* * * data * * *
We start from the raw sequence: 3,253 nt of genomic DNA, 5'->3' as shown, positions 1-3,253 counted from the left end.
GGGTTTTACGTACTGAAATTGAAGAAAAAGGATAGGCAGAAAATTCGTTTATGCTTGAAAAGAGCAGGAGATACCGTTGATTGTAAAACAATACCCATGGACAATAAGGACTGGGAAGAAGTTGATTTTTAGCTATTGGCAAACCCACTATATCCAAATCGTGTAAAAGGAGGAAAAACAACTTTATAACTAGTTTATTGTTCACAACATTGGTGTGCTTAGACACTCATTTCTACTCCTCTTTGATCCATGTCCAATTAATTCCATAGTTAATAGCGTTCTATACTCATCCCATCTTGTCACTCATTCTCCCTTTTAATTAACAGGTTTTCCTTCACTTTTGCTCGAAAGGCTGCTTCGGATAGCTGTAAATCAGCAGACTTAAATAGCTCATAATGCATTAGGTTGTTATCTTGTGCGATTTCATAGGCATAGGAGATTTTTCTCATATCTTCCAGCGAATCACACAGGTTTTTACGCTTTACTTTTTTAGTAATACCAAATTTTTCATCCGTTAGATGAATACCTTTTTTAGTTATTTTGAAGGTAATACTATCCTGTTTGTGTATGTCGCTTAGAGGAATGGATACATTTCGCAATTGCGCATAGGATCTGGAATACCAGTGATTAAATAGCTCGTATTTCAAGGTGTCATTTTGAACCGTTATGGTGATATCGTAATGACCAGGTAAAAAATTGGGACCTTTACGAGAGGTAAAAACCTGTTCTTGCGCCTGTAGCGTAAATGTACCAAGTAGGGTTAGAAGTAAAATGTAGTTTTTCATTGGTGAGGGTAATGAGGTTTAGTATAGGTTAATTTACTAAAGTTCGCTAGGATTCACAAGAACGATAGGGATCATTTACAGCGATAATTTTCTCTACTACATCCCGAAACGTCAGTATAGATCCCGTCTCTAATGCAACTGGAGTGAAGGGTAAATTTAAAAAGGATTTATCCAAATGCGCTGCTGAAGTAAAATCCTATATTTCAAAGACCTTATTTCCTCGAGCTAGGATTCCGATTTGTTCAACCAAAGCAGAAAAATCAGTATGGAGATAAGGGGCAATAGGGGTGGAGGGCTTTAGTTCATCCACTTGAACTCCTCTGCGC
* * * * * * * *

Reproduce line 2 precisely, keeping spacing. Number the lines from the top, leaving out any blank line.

GGGTTTTACGTACTGAAATTGAAGAAAAAGGATAGGCAGAAAATTCGTTTATGCTTGAAAAGAGCAGGAGATACCGTTGATTGTAAAACAATACCCATGGACAATAAGGACTGGGAAGAAGTTGATTTTTAGCTATTGGCAAACCCACTATATCCAAATCGTGTAAAAGGAGGAAAAACAACTTTATAACTAGTTTATTGTTCACAACATTGGTGTGCTTAGACACTCATTTCTACTCCTCTTTGATCCATGTCCAATTAATTCCATAGTTAATAGCGTTCTATACTCATCCCATCTTGTCACTCATTCTCCCTTTTAATTAACAGGTTTTCCTTCACTTTTGCTCGAAAGGCTGCTTCGGATAGCTGTAAATCAGCAGACTTAAATAGCTCATAATGCATTAGGTTGTTATCTTGTGCGATTTCATAGGCATAGGAGATTTTTCTCATATCTTCCAGCGAATCACACAGGTTTTTACGCTTTACTTTTTTAGTAATACCAAATTTTTCATCCGTTAGATGAATACCTTTTTTAGTTATTTTGAAGGTAATACTATCCTGTTTGTGTATGTCGCTTAGAGGAATGGATACATTTCGCAATTGCGCATAGGATCTGGAATACCAGTGATTAAATAGCTCGTATTTCAAGGTGTCATTTTGAACCGTTATGGTGATATCGTAATGACCAGGTAAAAAATTGGGACCTTTACGAGAGGTAAAAACCTGTTCTTGCGCCTGTAGCGTAAATGTACCAAGTAGGGTTAGAAGTAAAATGTAGTTTTTCATTGGTGAGGGTAATGAGGTTTAGTATAGGTTAATTTACTAAAGTTCGCTAGGATTCACAAGAACGATAGGGATCATTTACAGCGATAATTTTCTCTACTACATCCCGAAACGTCAGTATAGATCCCGTCTCTAATGCAACTGGAGTGAAGGGTAAATTTAAAAAGGATTTATCCAAATGCGCTGCTGAAGTAAAATCCTATATTTCAAAGACCTTATTTCCTCGAGCTAGGATTCCGATTTGTTCAACCAAAGCAGAAAAATCAGTATGGAGATAAGGGGCAATAGGGGTGGAGGGCTTTAGTTCATCCACTTGAACTCCTCTGCGC